The Partners statue in Disneyland, California.

The Partners statue in Disneyland, California.
By James Ferrandini (Own work) [CC0], via Wikimedia Commons

If you’re a huge Disney fan like me, then you probably already know that Disneyland is celebrating its 60th anniversary. I visited Disneyland for the first time this year and was captivated by Walt Disney’s original theme park. Disneyland has a certain nostalgic charm that in my opinion makes it the most magical of all the Disney theme parks in the United States. In honor of Disneyland’s 60th anniversary, I want to share some fun facts about the beloved park’s history and changes over the years, as well as its anniversary celebration.

Walt Disney shows Disneyland plans to Orange County officials in December 1954.

Walt Disney shows Disneyland plans to Orange County officials in December 1954.
By Orange County Archives [CC BY 2.0], via Wikimedia Commons

Walt Disney transformed 160 acres of orange groves into Disneyland. He opened the $17 million amusement park in Anaheim, California on Sunday, July 17, 1955, to the media and invitees only. The grand opening was broadcast live on ABC and hosted by Bob Cummings, Art Linkletter, and Ronald Reagan. 6,000 guests were invited to Disneyland’s “International Press Preview” event, but thousands of additional guests showed up with counterfeit tickets. Total attendance for the day was 28,000. Attractions were unfinished, rides broke down, lines were long, and food and beverages ran out. Walt Disney referred to Disneyland’s opening day as “Black Sunday.” The park opened to the public on Monday, July 18, 1955. Over 700 million guests have visited Disneyland since it opened its doors.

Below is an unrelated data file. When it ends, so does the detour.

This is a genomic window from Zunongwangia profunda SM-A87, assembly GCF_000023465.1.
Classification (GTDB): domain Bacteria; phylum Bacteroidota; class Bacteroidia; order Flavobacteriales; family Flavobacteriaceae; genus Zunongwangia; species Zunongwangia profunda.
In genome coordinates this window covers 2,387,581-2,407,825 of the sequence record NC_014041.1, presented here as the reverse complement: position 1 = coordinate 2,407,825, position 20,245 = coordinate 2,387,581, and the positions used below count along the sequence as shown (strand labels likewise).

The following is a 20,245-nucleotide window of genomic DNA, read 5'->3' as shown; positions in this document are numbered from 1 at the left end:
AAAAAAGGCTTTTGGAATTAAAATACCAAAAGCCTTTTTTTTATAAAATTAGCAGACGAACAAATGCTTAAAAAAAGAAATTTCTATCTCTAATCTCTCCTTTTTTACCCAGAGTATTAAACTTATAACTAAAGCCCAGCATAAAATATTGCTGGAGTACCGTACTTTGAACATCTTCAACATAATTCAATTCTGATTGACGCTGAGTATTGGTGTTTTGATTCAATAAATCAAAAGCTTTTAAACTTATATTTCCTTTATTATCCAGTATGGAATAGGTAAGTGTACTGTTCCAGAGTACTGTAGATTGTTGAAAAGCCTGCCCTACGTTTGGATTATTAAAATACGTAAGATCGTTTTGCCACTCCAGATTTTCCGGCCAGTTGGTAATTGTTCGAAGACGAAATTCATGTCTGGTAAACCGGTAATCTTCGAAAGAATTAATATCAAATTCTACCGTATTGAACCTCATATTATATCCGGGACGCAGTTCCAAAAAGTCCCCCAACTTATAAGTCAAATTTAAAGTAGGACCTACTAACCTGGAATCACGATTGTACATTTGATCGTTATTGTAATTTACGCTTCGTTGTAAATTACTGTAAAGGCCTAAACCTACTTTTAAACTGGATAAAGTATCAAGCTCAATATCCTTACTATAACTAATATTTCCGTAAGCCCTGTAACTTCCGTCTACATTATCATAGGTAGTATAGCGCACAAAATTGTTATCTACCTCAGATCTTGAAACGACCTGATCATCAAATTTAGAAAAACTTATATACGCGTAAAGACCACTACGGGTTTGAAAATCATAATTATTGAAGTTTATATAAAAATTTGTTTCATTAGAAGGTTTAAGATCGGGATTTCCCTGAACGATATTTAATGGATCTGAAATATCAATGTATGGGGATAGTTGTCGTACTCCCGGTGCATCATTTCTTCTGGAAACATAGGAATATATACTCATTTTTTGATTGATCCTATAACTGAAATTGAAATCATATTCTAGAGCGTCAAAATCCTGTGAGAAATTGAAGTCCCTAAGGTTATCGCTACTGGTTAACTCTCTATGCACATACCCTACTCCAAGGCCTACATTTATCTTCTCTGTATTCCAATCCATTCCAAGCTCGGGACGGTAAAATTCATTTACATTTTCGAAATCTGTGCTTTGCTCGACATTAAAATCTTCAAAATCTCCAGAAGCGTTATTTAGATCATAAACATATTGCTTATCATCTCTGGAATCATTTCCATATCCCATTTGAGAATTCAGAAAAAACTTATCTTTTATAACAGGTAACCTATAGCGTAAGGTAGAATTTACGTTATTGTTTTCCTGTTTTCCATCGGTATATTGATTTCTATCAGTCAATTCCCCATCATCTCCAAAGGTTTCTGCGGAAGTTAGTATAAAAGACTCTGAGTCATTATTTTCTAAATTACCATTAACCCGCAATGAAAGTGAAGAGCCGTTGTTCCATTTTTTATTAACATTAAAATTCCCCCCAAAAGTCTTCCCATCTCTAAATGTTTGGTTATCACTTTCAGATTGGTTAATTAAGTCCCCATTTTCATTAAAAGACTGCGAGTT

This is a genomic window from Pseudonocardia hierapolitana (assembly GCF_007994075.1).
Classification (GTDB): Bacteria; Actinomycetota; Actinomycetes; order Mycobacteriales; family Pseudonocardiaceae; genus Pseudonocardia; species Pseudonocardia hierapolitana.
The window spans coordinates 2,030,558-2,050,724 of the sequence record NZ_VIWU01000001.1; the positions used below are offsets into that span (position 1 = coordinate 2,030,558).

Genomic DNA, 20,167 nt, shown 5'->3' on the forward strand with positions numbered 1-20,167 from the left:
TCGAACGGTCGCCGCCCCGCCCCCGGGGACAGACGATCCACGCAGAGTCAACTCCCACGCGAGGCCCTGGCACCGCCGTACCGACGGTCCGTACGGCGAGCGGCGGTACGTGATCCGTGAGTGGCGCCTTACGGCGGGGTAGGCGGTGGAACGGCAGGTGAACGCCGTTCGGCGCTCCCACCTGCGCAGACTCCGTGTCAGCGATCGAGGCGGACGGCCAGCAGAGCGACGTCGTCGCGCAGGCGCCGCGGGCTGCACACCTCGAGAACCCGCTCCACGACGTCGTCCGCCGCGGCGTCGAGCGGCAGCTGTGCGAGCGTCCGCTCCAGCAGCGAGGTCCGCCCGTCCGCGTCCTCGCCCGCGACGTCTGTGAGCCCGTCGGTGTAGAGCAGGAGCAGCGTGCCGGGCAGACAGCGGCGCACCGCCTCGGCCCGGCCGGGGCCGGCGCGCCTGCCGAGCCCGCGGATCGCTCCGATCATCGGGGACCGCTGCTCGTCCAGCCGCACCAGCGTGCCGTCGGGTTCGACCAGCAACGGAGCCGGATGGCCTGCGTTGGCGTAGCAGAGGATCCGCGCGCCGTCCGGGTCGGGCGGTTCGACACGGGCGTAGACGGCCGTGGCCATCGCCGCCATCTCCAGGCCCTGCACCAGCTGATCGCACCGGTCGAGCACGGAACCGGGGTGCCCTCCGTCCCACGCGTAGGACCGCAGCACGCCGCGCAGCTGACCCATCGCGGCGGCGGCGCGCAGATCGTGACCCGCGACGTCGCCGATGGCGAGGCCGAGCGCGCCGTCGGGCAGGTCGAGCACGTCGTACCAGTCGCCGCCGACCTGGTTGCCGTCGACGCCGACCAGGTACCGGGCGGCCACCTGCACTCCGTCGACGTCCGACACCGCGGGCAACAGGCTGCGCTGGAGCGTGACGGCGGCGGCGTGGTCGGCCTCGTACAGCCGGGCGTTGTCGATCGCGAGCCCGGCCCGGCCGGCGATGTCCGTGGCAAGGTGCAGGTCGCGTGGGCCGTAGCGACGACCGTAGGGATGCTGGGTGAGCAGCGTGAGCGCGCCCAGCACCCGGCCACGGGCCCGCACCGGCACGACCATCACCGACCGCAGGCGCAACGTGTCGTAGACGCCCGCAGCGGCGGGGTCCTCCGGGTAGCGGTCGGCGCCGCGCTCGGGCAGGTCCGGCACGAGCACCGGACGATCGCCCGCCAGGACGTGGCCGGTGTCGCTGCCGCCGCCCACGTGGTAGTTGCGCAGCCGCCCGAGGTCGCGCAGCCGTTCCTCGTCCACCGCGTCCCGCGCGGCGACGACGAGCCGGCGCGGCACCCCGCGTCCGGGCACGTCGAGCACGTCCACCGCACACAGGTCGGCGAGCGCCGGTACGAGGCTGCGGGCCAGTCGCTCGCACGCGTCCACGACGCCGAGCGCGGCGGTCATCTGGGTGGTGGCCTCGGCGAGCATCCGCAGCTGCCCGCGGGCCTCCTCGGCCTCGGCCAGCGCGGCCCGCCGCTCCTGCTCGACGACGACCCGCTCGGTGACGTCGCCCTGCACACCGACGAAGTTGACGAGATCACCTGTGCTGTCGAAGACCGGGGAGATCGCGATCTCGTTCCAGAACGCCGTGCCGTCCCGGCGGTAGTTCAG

In 1955, Disneyland charged an entrance fee of $1.00. Tickets for rides and attractions were sold separately. Tickets for individual rides cost 10 to 35 cents. Ticket books containing eight “A” through “C” ride tickets were also sold. Attractions were designated “A,” “B,” or “C” based on their level of popularity and the lettered tickets corresponded to the attractions. “C” tickets were required for the best rides. Disneyland’s admission price is now $99.00 for one day and that entitles guests to unlimited use of all rides and attractions.

“The Happiest Place on Earth” has grown into a world-class tourist destination. The Disneyland Resort has expanded to approximately 500 acres. It now includes two theme parks, the iconic Disneyland Park and its sister park Disney California Adventure Park, three hotels, and the Downtown Disney District.

Disneyland Research Topic

Disneyland Research Topic Screencap via ProQuest eLibrary

The year-long Disneyland Resort Diamond Celebration began on May 22, 2015 and features three new nighttime spectaculars. Disneyland Park unveiled the new “Paint the Night” electrical parade and the new “Disneyland Forever” fireworks show. A new version of the popular and elaborate “World of Color” water and light show called “World of Color—Celebrate! The Wonderful World of Walt Disney” debuted at Disney California Adventure Park. Disneyland is also marking the 60th anniversary with decorations, special snacks, and new souvenirs. Walt Disney said, “Disneyland will never be complete as long as there is imagination left in the world.” 60 years later, his words still ring true.

To learn more about Disneyland, explore these resources available in ProQuest eLibrary.

Anaheim Research Topic

Disneyland Research Topic

Walt Disney Research Topic

Walt Disney Company Research Topic